I used to spend all my time dreaming of moving to Texas. I remember listening to red dirt country on my way to high school, dreaming of joining a college rodeo team in a place that understood me infinitely better than those I found myself surrounded with. I had dreams of taking my rodeo career all the way – I wanted to see myself running down the Thomas & Mack, but how could I? I was from Iowa. No, not Idaho, not Ohio. We’re known for corn and pork, not potatoes – don’t get it confused. I remember feeling like I was an invisible outsider in a world full of Texas, Oklahoma and Wyoming dreams.
I remember telling Marshall I was moving to Texas, with or without him. Then he told me something that pierced my heart, hard.
“Nothing is magically going to change by moving away. Why can’t you be yourself here?”
Ouch. My pride was so deflated, hearing someone ask me the question I’ve avoided with conversation about huge indoor arenas and riding year round. I’d done so well here, why did I have to leave to be who I wanted to be? The truth was, I couldn’t afford out of state tuition. I was going to be swimming in debt by the time I graduated, just to pursue rodeo. I broke down and decided to attend Iowa State, a school with basically no rodeo program, but was completely covered financially. Plus, my dad was pumped I was going to his alma mater.
Little did I know, this disappointment would eventually give me the gift of grit, persistence and show me the power of pursuing your passion with your whole heart.
I pulled up to my first college rodeo in my own rig, on my own dime. I watched other teams pull their horses out of team trailers, each of the top competitors with a travel budget. I spent 400 dollars to get to this rodeo, hauling my one barrel horse in a 1990 five horse living quarters rig. I was the only person on our team for a full semester before others slowly started trickling in over time to eventually form a twelve person team my senior year.
I’ll never forget the look on my college advisor’s face when I told him I wanted to look in rodeo. This man didn’t know a rodeo from a circus – I might as well have told him I wanted to major in carney skills. He told me he had no resources to help me land the internships and work studies, and I would be pursuing all of my experience on my own. I told him that was fine and quietly had a mental breakdown about how I was going to find an internship by the time I graduated.
My first work study was at the Junior High School Rodeo Finals in Des Moines. I asked advice from so many people about getting into the industry and they all told me the same thing – it’s hard to get in. There’s lots of students in Texas who already have the connections. You’re going to have to knock on a lot of doors as a midwesterner. So I did, and I put on my full Iowa nice until I was put through to the right people.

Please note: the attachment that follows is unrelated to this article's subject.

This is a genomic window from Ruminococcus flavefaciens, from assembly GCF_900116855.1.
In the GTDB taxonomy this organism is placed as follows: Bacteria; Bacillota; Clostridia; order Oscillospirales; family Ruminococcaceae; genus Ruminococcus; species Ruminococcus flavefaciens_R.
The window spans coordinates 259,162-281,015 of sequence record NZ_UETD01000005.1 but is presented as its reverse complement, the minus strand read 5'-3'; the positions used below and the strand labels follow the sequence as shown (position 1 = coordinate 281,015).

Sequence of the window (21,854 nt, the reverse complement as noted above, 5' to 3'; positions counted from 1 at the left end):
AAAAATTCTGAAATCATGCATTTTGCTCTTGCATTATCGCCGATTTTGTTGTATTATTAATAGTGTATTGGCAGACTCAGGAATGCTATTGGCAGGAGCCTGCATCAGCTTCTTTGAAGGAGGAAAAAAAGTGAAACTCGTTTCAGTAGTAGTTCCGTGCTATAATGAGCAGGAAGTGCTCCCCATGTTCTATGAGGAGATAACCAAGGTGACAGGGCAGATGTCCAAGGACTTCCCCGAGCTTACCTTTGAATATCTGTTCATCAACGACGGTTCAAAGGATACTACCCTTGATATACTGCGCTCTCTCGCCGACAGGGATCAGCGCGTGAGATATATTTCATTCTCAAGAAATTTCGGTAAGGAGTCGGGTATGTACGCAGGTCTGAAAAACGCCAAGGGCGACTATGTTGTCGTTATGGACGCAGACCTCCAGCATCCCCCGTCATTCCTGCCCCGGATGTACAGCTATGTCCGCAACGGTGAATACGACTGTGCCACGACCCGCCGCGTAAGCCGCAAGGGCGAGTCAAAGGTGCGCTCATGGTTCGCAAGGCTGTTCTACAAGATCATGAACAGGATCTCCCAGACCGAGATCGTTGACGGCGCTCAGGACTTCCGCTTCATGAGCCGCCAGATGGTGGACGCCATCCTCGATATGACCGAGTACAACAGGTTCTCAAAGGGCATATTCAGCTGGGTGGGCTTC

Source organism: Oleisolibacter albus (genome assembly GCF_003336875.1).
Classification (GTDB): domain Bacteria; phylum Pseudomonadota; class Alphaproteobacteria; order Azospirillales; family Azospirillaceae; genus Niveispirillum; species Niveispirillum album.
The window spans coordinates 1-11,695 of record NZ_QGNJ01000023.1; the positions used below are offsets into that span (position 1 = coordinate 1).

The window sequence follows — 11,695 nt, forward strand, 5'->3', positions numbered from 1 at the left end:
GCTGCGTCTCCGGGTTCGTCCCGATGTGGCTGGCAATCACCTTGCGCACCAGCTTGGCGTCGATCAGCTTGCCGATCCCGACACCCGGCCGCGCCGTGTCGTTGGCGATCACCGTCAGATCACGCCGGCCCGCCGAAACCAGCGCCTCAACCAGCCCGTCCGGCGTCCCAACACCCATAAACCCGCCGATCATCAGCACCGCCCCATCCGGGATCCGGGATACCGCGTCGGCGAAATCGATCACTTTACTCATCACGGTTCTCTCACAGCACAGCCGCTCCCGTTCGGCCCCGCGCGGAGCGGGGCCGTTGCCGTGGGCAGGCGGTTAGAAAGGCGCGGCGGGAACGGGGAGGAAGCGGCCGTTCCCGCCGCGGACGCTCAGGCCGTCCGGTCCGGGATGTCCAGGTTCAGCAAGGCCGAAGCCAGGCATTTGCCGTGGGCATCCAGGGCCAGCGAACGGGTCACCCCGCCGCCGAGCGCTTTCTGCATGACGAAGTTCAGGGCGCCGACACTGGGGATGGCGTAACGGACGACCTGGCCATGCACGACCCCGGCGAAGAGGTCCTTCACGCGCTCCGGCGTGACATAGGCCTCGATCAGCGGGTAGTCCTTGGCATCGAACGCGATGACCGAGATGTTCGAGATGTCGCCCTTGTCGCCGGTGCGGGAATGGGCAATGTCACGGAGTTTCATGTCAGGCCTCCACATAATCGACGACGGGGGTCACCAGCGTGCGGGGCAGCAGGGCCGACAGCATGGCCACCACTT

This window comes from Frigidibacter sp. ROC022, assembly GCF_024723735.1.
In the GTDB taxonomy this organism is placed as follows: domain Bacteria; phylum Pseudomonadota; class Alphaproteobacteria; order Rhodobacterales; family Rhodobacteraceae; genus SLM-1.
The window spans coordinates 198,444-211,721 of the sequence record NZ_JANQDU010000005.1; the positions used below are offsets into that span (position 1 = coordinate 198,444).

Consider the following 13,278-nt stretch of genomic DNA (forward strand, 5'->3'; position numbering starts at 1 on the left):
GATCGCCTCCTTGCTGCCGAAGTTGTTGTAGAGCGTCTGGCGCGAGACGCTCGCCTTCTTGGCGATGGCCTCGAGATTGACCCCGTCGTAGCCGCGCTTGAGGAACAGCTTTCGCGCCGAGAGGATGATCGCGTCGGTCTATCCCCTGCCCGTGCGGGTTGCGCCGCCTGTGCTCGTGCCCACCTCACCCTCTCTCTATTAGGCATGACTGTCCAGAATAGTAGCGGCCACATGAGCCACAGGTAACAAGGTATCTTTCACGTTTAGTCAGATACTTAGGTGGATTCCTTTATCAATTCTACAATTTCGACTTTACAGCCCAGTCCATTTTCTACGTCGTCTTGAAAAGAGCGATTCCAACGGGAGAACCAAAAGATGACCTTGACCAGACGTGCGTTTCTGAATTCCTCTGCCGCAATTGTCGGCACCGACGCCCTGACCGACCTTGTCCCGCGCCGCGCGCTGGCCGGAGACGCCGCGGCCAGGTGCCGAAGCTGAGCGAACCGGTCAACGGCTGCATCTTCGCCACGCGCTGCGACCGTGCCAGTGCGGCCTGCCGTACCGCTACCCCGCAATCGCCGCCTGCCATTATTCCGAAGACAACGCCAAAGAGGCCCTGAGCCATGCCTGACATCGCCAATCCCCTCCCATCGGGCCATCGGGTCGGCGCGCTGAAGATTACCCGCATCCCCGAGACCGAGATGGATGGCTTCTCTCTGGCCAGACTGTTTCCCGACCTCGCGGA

I ended up having four internships before my senior year was over. I worked for stock contractors, rodeo organizations and eventually moved to Texas for a few months to work for a PRCA stock show and rodeo. My advisor never understood how I got those opportunities, or the hot mess I was the morning I ran in with a stack of paperwork telling him I’d be moving to Texas for a rodeo and I had to change my whole schedule around since I’d have to take classes at UT Austin for the semester.
In my last semester at Iowa State, I met this amazing professor who was very passionate about her students and her work. I remember telling her that while I loved working in rodeo production, I was unsure about moving my life somewhere for ONE rodeo. I wouldn’t be able to travel the circuit easily as a competitor or take trips with Marshall to my bucket list rodeos. She told me she thought I would be a fantastic blogger. I’d tried blogging a few times throughout college but couldn’t find something to write about over and over again. I ended up writing about western fashion and before I knew it, I had enough content started for a year of posts. I found a way to combine my passion with work, even if it looked different than I originally thought. Now I’ve got The Rodeo Mrs. blog to work on every day – what a blessing.
Let me sum these experiences up like this: I was an underdog. I know I wasn’t the only kid out there passionate about this industry who felt like they were invisible. Our industry doesn’t live in one place. We hear about the western hubs of the country, but I know so many people humbling doing it the hard way, every season here in the heartland. You might have to work harder to stand next to those who live next door to rodeo legends, but you deserve your place. You can fly your flag with pride because it’s yours: it’s your story, your heritage, your upbringing.
No matter where life takes us in this country, or world, you’ll never hear me talk down about the place that brought me up again. I found solid ground on the soil I used to curse. I’ve found my truth of authentic, humble work mirrored in my neighbors I thought never understood. I’ve learned humility as an underdog and pride in overcoming assumptions about my home. I learned to persist, to fight and to live for the things God placed in my heart to pursue. So here’s to my Iowa kids trying to find a practice pen not covered in ice, or my midwestern fashionistas shooting outfit photos in a corn field – I see you, and I believe in you.